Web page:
FEDERAL MINE SAFETY AND HEALTH REVIEW COMMISSION
OFFICE OF ADMINISTRATIVE LAW JUDGES
1331 PENNSYLVANIA AVE., N.W., SUITE 520N
WASHINGTON, DC 20004-1710
TELEPHONE: 202-434-9900 / FAX: 202-434-9949
SECRETARY OF LABOR
MINE SAFETY AND HEALTH
AMERICAN AGGREGATES OF
CIVIL PENALTY PROCEEDING
Docket No. LAKE 2018-0340
A.C. No. 20-02529-468328
Mine: Ray Road Plant
ORDER ACCEPTING APPEARANCE, REJECTING SETTLEMENT,
RECUSING UNDERSIGNED, REQUESTING REASSIGNMENT,
AND CERTIFYING CASE FOR INTERLOCUTORY REVIEW
Before: Judge McCarthy
This case is before the undersigned upon a Petition for the Assessment of Civil Penalty under section 105(d) of the Federal Mine Safety and Health Act of 1977 (“Mine Act”), 30 U.S.C. § 815(d). The Secretary of Labor (“Secretary”) submitted a motion to approve settlement of this matter. For the reasons that follow, the undersigned declines to approve the proposed settlement agreement and requests that this matter be reassigned to another judge for hearing on the merits. Furthermore, the undersigned certifies, pursuant to Commission Procedural Rule 76, 29 C.F.R. § 2700.76, that this interlocutory ruling involves a controlling question of law and that immediate review will materially advance the final disposition of the proceeding.
I. STATEMENT OF THE CASE
This matter involves a single alleged violation, Order 8952500 (“Order”). The Order was issued on May 17, 2018 pursuant to Section 104(g)(1) of the Mine Act. The Order alleges that:
[A miner] – Drill Operator, had not received the MSHA-required 4-hour new miner training prior to beginning work at the mine. [The miner] had no previous mining experience. The mine operator was aware of the Part 46 training requirements. The mine operator must withdraw [the miner] from the mine until he receives the required training. The Federal Mine Safety and Health Act of 1977 states that an untrained miner is a hazard to himself and to others.
Pet. for Civil Penalty at 11. The inspector marked the likelihood of injury as reasonably likely and the expected injury or illness as fatal. The inspector listed the violation as significant and substantial (“S&S”), with one person affected. The inspector recorded the level of negligence as high. The Order was terminated on May 21, 2018, after the miner received requisite safety training.
On February 14, 2019, the Secretary submitted a motion to approve settlement (“Motion”). The Secretary sought to reduce the proposed assessment from $2,007.00 to $132.00. The Secretary also sought to modify the likelihood of injury from reasonably likely to unlikely, the severity of injury from fatal to lost workdays or restricted duty, and the level of negligence from high to moderate, and to remove the S&S designation. Motion at 2. In support of these modifications, the Secretary offered the following:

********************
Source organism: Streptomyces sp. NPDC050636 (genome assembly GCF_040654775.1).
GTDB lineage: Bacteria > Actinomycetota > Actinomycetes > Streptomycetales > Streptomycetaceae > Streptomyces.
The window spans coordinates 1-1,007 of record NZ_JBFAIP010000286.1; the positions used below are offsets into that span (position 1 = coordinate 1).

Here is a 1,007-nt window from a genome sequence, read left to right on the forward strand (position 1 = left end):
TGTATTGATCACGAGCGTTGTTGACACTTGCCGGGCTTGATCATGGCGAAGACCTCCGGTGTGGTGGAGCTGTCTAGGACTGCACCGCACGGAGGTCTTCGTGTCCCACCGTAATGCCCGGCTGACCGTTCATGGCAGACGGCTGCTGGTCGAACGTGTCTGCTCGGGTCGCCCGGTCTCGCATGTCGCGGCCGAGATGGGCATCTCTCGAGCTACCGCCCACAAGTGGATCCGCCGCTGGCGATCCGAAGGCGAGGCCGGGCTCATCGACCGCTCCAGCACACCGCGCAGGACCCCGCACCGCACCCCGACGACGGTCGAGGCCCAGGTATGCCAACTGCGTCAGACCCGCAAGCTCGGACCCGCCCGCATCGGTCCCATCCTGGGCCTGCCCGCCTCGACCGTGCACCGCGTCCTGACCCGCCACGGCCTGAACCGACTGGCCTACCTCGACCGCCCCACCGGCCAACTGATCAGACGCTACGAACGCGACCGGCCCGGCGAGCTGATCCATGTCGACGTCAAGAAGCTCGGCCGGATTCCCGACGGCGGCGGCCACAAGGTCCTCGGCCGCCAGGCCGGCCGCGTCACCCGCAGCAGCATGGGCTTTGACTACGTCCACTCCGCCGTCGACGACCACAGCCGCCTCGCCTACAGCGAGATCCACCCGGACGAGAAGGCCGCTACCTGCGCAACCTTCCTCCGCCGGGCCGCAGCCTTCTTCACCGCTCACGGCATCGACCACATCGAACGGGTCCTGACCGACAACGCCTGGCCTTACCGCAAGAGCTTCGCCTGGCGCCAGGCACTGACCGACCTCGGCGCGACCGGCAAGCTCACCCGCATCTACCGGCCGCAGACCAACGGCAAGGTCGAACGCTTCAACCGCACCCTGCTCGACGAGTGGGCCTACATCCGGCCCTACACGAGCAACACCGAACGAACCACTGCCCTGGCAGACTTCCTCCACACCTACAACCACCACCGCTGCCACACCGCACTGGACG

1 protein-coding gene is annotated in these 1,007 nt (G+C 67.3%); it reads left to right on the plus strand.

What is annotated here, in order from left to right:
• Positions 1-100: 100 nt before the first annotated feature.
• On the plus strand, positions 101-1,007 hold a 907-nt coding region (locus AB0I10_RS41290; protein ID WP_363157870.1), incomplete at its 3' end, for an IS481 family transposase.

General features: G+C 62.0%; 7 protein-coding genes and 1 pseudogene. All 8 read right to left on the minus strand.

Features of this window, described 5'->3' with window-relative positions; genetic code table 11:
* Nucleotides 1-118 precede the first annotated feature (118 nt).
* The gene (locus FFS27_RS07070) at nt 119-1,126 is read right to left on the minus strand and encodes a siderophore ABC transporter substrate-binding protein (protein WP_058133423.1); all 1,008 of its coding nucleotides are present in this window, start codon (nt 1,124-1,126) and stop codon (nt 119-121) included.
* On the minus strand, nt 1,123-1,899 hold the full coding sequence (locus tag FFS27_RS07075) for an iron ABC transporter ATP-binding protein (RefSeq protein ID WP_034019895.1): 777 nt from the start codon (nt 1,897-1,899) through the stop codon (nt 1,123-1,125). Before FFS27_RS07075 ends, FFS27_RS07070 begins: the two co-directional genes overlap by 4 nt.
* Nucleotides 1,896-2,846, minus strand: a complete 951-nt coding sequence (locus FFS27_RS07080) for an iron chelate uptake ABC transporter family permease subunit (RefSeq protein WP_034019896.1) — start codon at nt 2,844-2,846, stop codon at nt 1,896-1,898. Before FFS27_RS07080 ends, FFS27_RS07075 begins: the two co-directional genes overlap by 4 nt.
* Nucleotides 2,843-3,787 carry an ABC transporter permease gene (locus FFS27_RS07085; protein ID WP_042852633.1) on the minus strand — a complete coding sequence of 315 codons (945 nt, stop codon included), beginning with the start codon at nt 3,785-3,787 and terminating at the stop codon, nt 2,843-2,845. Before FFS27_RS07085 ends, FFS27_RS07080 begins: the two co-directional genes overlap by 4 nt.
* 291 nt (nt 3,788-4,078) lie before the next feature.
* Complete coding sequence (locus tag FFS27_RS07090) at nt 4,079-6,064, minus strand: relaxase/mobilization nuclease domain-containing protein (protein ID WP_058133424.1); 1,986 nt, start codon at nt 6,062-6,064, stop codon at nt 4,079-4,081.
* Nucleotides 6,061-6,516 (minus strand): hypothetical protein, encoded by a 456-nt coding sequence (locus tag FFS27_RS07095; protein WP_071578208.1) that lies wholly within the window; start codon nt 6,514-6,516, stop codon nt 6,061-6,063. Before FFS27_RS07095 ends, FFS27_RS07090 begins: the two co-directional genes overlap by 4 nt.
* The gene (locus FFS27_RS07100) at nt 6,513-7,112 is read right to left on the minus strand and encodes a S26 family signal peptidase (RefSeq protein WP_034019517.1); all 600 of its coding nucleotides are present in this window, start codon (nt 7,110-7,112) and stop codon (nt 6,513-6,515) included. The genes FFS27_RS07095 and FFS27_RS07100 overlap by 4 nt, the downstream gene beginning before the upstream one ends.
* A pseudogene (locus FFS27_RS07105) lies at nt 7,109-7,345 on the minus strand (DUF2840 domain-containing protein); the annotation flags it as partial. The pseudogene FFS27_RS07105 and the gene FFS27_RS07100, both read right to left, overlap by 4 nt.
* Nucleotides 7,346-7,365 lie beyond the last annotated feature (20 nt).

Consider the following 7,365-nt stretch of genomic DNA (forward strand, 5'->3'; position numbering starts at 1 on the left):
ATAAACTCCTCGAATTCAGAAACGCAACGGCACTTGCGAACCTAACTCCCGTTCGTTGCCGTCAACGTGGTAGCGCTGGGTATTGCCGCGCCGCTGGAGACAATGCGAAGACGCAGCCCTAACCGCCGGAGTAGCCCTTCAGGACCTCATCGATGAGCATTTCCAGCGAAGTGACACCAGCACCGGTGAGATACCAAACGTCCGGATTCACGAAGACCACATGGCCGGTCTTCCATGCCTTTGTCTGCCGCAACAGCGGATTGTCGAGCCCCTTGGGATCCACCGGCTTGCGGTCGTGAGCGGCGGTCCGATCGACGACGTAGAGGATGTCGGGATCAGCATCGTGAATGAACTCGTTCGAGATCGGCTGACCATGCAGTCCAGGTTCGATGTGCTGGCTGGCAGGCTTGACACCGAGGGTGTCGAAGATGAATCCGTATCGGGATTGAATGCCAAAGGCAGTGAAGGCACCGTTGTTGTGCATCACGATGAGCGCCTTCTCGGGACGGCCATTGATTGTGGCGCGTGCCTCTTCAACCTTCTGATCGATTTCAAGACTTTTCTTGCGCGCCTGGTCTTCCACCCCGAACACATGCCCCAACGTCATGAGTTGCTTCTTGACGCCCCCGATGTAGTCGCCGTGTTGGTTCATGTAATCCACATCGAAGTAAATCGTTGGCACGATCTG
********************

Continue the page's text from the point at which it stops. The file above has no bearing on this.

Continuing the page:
Respondent argued that the “reasonably likely,” “fatal” and “high” negligence designations are not supported by the facts. Respondent asserts that [the miner] was not a driller but was a Driller’s Helper. Respondent contends that [the miner] had received, at the time the order was issued, 19.5 hours of OSHA related classroom training, had received 4 hours of New Miner Training and had received on-the-job training working directly with its driller. Respondent concedes that on the day of the inspection [the miner] had not received training on all seven subject required by 30 C.F.R. 46.5 including 46.5(b)(4) 46.5(b)(5), 46.5(b)(6) and 46.5(b)(7), and the MSHA training that [the miner] had received had not been properly documented. Respondent stated that although [the miner] had no previous mining experience, he did have approximately one month of experience working with its driller as a Driller’s Helper taking core samples at a non-mine property being considered for purchased [sic] for future mining. Respondent avows that [the miner]’s work off mine property was the exact same work conducted with the same drill rig the day the withdrawal order was issued. . . . Applying the penalty tables found at 30 C.F.R. § 100.3, these modifications result in a revised assessment of $132.00.
Id. at 3.
After reviewing the proffered basis for modifying the Order, the undersigned requested clarification on several portions of the motion that were unclear or unconvincing. Specifically, the undersigned stated:
1. The judge is also uncertain how the parties determined the violation was not significant and substantial given Respondent admits the miner did not have training on “[i]nstruction on the health and safety aspects of the tasks to be assigned” (30 C.F.R. § 46.5(b)(4)) and the “rules and procedures for reporting hazards” (30 C.F.R. § 46.5(b)(7)), such training is a mandatory safety standard under Section 115 of the Mine Act, Section 104(g)(1) expressly requires a declaration that the miner is “a hazard to himself and to others,” and the Respondent acknowledges that the injury would still potentially result in lost workdays or restricted duty.
The judge is concerned about the Respondent’s contention that it was “unaware
that the training the miner received” was not sufficient to satisfy 30 C.F.R.
§ 46.5(b) given that the operator knew or should have known what training was required under 30 C.F.R. § 46.5 before the miner could begin work, acknowledged that it failed to properly document the training it asserts it gave him, and conceded that the miner had not been trained on 30 C.F.R § 46.5(b)(4)-(7) when the Order was issued.